The prevalence of a cam deformity within the general population is believed to be high despite the fact that hip pain in younger individuals is comparatively rare . Although unproven, it is also believed that this deformity usually develops over time and may be a cause of hip osteoarthritis, even in those individuals who do not exhibit pain early in life [2, 5]. The current conceptualization of cam impingement, as presented by Ganz et al. , states that as the femoral cam deformity comes into contact with the acetabulum, the labrum is pushed up and the labral-chondral junction is exposed to increased shear stresses. Recent studies have implicated labral damage in the progression to early osteoarthritis, because damage to the labrum alters joint stability, impairs the sealing mechanism of the labrum over the femoral head and neck, and decreases cartilage consolidation . By performing an osteological study of specimens with and without the cam deformity, we have attempted to further substantiate this concept of osteoarthritis progression by answering the following questions: (1) Which areas of the acetabulum are worn more frequently by individuals with a cam deformity of the proximal femur? (2) Do observed acetabular wear patterns differ based on whether the cam shape is caused by a bump on the femoral neck or by abnormal posterior positioning of the femoral head with respect to the axis of the neck? (3) With respect to both of these questions, do the wear patterns of individuals with a cam deformity differ based on an individual’s age?
The conclusions of our study must be viewed in light of several limitations. First, we used a novel grading scheme with limited interobserver agreement: the overall agreement between observers for 900 measurements was greater than 75% (Cohen’s kappa = 0.502). We nonetheless believe our attempt at mapping acetabular wear provides important data despite the lack of validation of the scheme and the limited reliability. Second, the use of an osteological collection limits the conclusions that may be drawn from the data. The specimens we studied lacked articular cartilage and labral tissue, and thus wear needed to have been severe enough to cause changes in the underlying bone to be observed. However, all specimens were prepared in the same manner, and we believe wear significant enough to cause osseous changes is likely to be clinically important. It was also not possible to assess whether these individuals had hip pain or whether they became symptomatic early or late in life, and other factors such as activity level could not be assessed. Third, the orientation of the acetabulum, as it relates to pincer-type FAI, was unknown because it was not possible to make these measurements using disarticulated skeletons. However, despite not knowing the orientation of the acetabulum, we believe our data relating to femoral geometry are of value and are in agreement with previous clinical work . Finally, we did not attempt to quantify the severity of wear at each location. By placing the focus of our investigation instead on the pattern of wear that could be observed, we have provided data that do not attempt to comment on whether a particular deformity caused changes that might have been particularly debilitating in life, but instead simply provide information about the relationship of femoral geometry and the location of acetabular wear.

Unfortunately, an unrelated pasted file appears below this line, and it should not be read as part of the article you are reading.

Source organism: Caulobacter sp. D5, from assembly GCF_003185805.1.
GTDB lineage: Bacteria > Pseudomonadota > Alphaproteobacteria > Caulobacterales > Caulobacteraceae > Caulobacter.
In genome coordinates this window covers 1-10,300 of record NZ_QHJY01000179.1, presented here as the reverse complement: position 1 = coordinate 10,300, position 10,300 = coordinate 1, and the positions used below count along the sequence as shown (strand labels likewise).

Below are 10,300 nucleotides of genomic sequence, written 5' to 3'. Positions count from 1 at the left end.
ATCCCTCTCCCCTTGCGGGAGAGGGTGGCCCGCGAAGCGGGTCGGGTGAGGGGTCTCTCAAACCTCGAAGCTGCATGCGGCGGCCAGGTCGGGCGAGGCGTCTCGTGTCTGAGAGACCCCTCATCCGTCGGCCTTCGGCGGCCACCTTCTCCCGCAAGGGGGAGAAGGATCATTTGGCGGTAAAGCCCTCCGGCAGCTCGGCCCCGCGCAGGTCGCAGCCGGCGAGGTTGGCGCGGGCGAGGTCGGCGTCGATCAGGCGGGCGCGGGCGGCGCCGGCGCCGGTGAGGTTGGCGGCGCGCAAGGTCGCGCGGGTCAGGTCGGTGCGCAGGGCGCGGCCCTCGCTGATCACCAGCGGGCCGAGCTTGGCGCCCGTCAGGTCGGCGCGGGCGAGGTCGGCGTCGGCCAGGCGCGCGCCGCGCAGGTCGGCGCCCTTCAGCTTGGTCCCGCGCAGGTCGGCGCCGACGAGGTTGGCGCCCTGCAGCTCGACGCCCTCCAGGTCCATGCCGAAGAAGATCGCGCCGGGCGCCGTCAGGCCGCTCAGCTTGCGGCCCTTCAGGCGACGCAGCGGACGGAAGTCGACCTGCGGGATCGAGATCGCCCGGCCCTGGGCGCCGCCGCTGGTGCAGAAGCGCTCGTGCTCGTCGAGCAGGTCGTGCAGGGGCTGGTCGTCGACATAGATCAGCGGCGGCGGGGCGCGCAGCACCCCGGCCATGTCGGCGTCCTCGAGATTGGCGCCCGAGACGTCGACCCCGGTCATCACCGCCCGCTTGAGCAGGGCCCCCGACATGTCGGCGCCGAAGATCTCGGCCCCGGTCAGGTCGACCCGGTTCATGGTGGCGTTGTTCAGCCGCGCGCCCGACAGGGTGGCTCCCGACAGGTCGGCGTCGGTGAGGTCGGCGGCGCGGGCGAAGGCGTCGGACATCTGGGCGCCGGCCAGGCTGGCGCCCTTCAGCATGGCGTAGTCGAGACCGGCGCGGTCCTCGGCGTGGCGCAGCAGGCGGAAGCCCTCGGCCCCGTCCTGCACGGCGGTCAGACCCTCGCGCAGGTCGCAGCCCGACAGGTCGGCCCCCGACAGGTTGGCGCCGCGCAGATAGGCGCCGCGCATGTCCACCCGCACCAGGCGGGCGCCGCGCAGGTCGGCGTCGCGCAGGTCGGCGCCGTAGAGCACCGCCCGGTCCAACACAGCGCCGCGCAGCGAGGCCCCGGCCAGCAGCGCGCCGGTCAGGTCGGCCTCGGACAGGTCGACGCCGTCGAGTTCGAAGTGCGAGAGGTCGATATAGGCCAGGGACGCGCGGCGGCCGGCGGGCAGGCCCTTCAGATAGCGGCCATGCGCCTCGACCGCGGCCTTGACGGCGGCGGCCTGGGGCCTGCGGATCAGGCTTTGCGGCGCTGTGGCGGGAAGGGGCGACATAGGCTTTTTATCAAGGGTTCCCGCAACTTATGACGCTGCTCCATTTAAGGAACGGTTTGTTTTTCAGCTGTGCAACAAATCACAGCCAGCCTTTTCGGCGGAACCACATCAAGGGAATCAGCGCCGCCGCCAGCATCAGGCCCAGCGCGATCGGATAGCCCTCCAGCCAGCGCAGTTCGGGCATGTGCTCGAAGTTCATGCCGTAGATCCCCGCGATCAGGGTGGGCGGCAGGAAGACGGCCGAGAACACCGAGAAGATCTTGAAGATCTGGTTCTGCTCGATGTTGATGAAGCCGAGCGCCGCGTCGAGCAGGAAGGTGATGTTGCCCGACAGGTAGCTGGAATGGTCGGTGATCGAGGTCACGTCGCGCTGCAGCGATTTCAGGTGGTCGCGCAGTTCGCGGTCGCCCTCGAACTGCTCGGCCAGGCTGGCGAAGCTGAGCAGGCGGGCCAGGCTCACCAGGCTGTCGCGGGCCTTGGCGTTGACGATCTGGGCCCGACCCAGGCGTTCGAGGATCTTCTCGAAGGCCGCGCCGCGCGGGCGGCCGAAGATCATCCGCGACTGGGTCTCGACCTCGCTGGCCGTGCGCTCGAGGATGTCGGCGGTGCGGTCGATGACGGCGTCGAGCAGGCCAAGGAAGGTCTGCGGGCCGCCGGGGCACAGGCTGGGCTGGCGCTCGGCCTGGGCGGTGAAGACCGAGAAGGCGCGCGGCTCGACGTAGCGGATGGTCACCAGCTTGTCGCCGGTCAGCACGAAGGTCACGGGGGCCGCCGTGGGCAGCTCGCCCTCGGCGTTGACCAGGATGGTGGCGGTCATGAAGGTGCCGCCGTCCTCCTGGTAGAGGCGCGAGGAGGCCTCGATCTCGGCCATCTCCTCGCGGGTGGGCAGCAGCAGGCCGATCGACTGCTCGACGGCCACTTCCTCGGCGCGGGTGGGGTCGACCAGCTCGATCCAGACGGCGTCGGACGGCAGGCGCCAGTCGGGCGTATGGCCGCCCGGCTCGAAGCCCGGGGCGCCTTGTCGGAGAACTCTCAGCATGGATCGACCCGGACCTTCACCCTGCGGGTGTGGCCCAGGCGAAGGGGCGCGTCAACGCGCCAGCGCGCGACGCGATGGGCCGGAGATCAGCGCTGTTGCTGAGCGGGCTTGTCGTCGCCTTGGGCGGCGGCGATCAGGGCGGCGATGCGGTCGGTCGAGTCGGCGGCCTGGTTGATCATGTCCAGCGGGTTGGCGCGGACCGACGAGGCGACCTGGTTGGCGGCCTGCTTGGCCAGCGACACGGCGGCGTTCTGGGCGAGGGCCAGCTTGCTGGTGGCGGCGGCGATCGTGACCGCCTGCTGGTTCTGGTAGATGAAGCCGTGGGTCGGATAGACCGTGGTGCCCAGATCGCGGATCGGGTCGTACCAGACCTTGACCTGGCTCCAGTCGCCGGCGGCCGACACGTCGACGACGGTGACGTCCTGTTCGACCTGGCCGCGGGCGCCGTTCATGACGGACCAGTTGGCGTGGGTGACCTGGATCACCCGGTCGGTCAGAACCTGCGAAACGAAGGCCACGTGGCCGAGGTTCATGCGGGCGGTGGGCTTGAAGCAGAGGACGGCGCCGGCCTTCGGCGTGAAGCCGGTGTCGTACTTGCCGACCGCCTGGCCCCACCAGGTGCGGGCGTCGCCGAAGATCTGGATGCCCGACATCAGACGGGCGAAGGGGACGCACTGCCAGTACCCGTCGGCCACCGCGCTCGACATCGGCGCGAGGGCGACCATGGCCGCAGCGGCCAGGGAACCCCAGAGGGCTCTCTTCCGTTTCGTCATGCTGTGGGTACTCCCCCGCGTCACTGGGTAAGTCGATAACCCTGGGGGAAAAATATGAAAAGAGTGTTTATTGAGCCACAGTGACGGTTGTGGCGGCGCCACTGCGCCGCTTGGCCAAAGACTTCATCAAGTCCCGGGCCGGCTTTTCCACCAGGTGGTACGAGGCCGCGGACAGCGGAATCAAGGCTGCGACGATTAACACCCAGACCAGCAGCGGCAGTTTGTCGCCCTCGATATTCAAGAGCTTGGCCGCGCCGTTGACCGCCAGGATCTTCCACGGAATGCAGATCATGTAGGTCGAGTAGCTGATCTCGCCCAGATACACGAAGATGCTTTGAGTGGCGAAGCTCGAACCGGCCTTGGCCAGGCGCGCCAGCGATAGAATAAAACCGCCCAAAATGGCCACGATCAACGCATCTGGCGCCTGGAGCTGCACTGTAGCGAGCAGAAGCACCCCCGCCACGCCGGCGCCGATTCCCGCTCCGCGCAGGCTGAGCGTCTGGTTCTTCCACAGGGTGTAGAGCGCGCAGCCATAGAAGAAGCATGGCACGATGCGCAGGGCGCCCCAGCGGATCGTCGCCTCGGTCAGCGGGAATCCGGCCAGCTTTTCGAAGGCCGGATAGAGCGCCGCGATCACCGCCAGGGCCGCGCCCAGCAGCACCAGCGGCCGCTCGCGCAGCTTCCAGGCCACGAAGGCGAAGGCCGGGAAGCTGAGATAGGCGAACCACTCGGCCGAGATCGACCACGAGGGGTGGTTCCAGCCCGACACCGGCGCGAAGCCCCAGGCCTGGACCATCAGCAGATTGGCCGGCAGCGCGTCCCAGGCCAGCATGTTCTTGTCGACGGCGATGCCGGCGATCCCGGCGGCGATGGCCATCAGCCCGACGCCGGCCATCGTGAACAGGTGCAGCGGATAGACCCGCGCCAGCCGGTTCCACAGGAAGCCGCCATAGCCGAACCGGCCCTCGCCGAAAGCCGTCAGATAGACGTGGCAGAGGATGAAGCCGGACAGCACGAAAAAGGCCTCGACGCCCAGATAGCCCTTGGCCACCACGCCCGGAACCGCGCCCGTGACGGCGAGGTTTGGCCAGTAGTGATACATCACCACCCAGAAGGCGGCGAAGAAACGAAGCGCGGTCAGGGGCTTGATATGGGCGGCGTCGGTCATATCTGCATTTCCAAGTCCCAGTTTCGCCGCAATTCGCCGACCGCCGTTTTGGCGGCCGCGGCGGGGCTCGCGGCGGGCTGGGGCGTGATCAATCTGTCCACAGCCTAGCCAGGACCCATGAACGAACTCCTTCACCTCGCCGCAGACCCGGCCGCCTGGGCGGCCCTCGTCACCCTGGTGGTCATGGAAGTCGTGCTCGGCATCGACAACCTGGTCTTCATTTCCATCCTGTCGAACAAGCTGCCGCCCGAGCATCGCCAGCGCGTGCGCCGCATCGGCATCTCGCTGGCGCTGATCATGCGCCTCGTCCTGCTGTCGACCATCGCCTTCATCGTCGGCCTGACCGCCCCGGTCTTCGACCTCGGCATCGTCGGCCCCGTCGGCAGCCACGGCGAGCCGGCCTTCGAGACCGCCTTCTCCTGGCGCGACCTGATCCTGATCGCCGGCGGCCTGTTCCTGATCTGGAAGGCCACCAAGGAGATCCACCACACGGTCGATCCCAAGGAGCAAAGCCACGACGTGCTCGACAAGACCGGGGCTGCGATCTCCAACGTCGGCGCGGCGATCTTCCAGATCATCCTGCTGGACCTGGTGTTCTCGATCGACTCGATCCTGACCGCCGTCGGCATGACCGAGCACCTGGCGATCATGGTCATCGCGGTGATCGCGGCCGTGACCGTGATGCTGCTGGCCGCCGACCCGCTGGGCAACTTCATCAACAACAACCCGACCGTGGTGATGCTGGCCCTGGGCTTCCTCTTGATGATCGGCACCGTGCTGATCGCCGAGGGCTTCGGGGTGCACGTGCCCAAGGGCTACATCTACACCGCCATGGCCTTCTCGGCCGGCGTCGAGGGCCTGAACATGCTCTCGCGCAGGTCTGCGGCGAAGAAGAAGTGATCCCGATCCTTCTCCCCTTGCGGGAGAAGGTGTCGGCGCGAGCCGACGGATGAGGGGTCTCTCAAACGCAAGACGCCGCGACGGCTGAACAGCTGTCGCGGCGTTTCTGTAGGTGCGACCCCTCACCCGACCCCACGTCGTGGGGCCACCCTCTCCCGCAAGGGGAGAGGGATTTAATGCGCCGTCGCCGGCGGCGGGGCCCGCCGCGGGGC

We observed a difference in the acetabular wear patterns of individual specimens based on whether a cam deformity of the proximal femur was present. The presence of a cam deformity was associated with an increased prevalence of acetabular wear at the anterosuperior rim as well as centrally deep within the acetabulum. This finding is in agreement with earlier work by Goodman et al.  published using the same osteological collection in 1997. These authors graded the severity of global hip osteoarthrosis and found more severe femoral and acetabular changes occurred in individuals with postslip morphology. We believe our study provides further evidence of a wear pattern in FAI that does not strictly involve the anterosuperior acetabular rim and one that deserves further study.